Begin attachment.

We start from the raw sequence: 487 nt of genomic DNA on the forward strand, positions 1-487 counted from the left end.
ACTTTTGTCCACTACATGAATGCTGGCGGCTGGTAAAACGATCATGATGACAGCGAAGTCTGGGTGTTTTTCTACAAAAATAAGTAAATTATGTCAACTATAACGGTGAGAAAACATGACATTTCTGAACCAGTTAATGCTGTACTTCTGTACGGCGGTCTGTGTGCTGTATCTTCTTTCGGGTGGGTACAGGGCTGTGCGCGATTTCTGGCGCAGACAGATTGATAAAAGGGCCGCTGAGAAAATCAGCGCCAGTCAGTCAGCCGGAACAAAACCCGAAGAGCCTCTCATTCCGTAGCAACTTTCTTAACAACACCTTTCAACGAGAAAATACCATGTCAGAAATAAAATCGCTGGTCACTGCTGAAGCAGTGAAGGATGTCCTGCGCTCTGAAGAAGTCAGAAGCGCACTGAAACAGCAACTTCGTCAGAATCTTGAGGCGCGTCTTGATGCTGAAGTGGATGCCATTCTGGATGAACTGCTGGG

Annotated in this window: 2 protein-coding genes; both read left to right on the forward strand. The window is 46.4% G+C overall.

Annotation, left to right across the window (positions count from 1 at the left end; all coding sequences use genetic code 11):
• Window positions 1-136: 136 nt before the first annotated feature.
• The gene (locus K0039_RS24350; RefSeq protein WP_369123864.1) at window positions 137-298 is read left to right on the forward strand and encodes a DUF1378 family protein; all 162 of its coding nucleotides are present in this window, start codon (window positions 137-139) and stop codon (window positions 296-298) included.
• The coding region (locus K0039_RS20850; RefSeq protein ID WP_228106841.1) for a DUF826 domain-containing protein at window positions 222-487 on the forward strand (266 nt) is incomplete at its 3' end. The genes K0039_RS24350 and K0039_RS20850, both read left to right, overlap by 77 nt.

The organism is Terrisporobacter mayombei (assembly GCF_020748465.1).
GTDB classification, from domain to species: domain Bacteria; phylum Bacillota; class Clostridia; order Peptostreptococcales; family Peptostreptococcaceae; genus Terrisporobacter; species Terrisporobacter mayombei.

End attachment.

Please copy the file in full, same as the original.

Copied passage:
We start from the raw sequence: 487 nt of genomic DNA on the forward strand, positions 1-487 counted from the left end.
ACTTTTGTCCACTACATGAATGCTGGCGGCTGGTAAAACGATCATGATGACAGCGAAGTCTGGGTGTTTTTCTACAAAAATAAGTAAATTATGTCAACTATAACGGTGAGAAAACATGACATTTCTGAACCAGTTAATGCTGTACTTCTGTACGGCGGTCTGTGTGCTGTATCTTCTTTCGGGTGGGTACAGGGCTGTGCGCGATTTCTGGCGCAGACAGATTGATAAAAGGGCCGCTGAGAAAATCAGCGCCAGTCAGTCAGCCGGAACAAAACCCGAAGAGCCTCTCATTCCGTAGCAACTTTCTTAACAACACCTTTCAACGAGAAAATACCATGTCAGAAATAAAATCGCTGGTCACTGCTGAAGCAGTGAAGGATGTCCTGCGCTCTGAAGAAGTCAGAAGCGCACTGAAACAGCAACTTCGTCAGAATCTTGAGGCGCGTCTTGATGCTGAAGTGGATGCCATTCTGGATGAACTGCTGGG

Annotated in this window: 2 protein-coding genes; both read left to right on the forward strand. The window is 46.4% G+C overall.

Annotation, left to right across the window (positions count from 1 at the left end; all coding sequences use genetic code 11):
• Window positions 1-136: 136 nt before the first annotated feature.
• The gene (locus K0039_RS24350; RefSeq protein WP_369123864.1) at window positions 137-298 is read left to right on the forward strand and encodes a DUF1378 family protein; all 162 of its coding nucleotides are present in this window, start codon (window positions 137-139) and stop codon (window positions 296-298) included.
• The coding region (locus K0039_RS20850; RefSeq protein ID WP_228106841.1) for a DUF826 domain-containing protein at window positions 222-487 on the forward strand (266 nt) is incomplete at its 3' end. The genes K0039_RS24350 and K0039_RS20850, both read left to right, overlap by 77 nt.

The organism is Terrisporobacter mayombei (assembly GCF_020748465.1).
GTDB classification, from domain to species: domain Bacteria; phylum Bacillota; class Clostridia; order Peptostreptococcales; family Peptostreptococcaceae; genus Terrisporobacter; species Terrisporobacter mayombei.